Belfast Telegraph

Drinks giants in ads pact

Eight leading alcohol companies sign up to European-wide 'responsible marketing' rules vowing not to target children on social media or make content attractive to kids

By Gideon Spanier

Eight of Europe's biggest alcohol firms have united to launch new rules for their own advertising in an effort to head off tighter regulation.

Carlsberg, Heineken and Diageo are among the booze giants that have agreed the "Responsible Marketing Pact", which is being launched today and will cover all European Union countries.

A key measure is a commitment not to target children, particularly on social media.

The eight alcohol companies said that they will only buy advertising in media "where at least 70 per cent of the audience is reasonably expected to be above legal purchase age", and the ads themselves must not be "attractive" to kids.

The drinks brands also vowed to prevent children from "inadvertently seeing alcohol beverage marketing" on websites such as Facebook by introducing "effective age controls" on ads and user-generated content on official fan pages.

AB InBev, Bacardi, Brown-Forman, Pernod Ricard and SABMiller are the other firms to have signed up to the pact, which has been produced with trade body the World Federation of Advertisers (WFA) and the European Commission's European Alcohol and Health Forum (EHAF).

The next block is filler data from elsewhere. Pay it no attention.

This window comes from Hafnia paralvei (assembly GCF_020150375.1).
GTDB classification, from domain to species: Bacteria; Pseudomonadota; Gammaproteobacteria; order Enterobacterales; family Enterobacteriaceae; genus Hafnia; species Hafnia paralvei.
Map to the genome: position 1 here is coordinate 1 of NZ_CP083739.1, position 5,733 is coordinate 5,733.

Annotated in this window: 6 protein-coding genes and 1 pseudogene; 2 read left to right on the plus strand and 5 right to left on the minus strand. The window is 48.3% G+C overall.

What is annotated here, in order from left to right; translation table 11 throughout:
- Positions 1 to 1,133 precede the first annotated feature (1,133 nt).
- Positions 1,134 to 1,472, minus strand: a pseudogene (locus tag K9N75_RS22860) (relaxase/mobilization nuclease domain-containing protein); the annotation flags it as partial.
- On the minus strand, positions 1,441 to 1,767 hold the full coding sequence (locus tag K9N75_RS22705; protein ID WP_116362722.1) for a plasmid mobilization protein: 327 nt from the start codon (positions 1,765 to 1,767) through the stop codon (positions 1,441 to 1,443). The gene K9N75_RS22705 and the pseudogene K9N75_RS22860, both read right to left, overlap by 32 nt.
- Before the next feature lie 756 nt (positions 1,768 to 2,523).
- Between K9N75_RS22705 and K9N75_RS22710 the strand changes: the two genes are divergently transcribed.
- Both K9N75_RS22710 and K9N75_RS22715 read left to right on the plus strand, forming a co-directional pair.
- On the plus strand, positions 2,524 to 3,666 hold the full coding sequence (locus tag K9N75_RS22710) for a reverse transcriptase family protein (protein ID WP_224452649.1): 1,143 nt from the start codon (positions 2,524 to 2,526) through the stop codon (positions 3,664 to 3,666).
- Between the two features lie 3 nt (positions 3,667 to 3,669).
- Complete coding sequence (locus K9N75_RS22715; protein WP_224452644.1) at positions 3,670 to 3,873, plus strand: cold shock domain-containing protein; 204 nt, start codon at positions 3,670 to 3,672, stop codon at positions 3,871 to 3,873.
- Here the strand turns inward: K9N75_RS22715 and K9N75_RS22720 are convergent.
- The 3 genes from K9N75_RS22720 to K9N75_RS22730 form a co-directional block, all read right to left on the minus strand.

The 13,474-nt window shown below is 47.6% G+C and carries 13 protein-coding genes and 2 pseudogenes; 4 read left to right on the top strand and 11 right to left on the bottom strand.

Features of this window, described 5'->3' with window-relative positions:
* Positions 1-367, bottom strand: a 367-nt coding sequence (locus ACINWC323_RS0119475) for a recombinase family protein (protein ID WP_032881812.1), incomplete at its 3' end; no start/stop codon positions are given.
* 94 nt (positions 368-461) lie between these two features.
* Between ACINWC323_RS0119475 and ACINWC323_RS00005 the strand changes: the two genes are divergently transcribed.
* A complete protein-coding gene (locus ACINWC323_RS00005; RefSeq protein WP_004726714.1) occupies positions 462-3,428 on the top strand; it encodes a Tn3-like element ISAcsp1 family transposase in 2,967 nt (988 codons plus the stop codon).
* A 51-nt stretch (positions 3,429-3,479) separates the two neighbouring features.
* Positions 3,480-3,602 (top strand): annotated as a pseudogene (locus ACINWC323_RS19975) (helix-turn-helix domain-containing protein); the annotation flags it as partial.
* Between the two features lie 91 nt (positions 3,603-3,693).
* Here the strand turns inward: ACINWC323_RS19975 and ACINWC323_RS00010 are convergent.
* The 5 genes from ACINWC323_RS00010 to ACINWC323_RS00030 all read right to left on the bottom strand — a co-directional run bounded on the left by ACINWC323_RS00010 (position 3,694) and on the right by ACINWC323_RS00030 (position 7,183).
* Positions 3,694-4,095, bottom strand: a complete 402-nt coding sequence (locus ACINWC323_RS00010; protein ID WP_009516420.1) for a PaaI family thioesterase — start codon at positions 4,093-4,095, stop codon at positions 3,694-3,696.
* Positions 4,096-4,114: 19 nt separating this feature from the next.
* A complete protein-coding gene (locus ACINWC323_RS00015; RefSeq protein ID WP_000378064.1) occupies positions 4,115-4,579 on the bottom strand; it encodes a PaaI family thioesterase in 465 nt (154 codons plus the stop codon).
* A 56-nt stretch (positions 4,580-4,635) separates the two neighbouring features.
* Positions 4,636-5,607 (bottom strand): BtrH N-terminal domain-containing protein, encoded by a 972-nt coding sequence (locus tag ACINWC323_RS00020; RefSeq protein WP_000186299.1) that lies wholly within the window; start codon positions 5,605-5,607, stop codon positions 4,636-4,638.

The alcohol firms claim the self-regulatory pact is "rigorous", and they have hired leading management consultants Accenture to carry out independent monitoring.

The Advertising Standards Authority is expected to help to enforce the pact in Britain, with "public naming and shaming" for repeat offences.

Andrew Morgan, president of Diageo Europe, said: "The pact represents a major milestone in responsible marketing."

Charities such as Alcohol Concern have repeatedly complained that the drinks industry's marketing messages have been reaching young people "well before they are legally able to buy alcohol".

A group of leading doctors warned recently in the medical journal The Lancet that there could be 210,000 avoidable deaths from drinking in the next two decades in Britain.

EHAF will monitor the new advertising rules and produce a provisional report for Brussels by June 2013.